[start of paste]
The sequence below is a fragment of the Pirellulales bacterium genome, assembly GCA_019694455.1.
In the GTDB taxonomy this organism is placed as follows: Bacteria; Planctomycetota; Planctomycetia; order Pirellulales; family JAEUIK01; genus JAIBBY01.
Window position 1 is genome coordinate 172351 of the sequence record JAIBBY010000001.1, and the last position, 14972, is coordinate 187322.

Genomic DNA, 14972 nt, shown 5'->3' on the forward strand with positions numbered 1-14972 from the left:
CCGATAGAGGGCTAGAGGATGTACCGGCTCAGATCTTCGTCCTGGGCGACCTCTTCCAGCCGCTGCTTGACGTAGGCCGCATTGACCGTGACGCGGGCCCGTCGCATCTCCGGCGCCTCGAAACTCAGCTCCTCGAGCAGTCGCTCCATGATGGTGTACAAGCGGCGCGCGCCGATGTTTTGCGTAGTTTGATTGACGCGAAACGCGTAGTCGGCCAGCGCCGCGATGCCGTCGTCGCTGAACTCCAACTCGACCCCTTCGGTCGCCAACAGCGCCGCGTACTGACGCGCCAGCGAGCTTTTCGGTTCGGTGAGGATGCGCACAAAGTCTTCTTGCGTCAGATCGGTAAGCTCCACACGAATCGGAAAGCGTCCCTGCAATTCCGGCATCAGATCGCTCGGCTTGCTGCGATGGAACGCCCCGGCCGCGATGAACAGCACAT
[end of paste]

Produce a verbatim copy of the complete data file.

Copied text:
The sequence below is a fragment of the Pirellulales bacterium genome, assembly GCA_019694455.1.
In the GTDB taxonomy this organism is placed as follows: Bacteria; Planctomycetota; Planctomycetia; order Pirellulales; family JAEUIK01; genus JAIBBY01.
Window position 1 is genome coordinate 172351 of the sequence record JAIBBY010000001.1, and the last position, 14972, is coordinate 187322.

Genomic DNA, 14972 nt, shown 5'->3' on the forward strand with positions numbered 1-14972 from the left:
CCGATAGAGGGCTAGAGGATGTACCGGCTCAGATCTTCGTCCTGGGCGACCTCTTCCAGCCGCTGCTTGACGTAGGCCGCATTGACCGTGACGCGGGCCCGTCGCATCTCCGGCGCCTCGAAACTCAGCTCCTCGAGCAGTCGCTCCATGATGGTGTACAAGCGGCGCGCGCCGATGTTTTGCGTAGTTTGATTGACGCGAAACGCGTAGTCGGCCAGCGCCGCGATGCCGTCGTCGCTGAACTCCAACTCGACCCCTTCGGTCGCCAACAGCGCCGCGTACTGACGCGCCAGCGAGCTTTTCGGTTCGGTGAGGATGCGCACAAAGTCTTCTTGCGTCAGATCGGTAAGCTCCACACGAATCGGAAAGCGTCCCTGCAATTCCGGCATCAGATCGCTCGGCTTGCTGCGATGGAACGCCCCGGCCGCGATGAACAGCACAT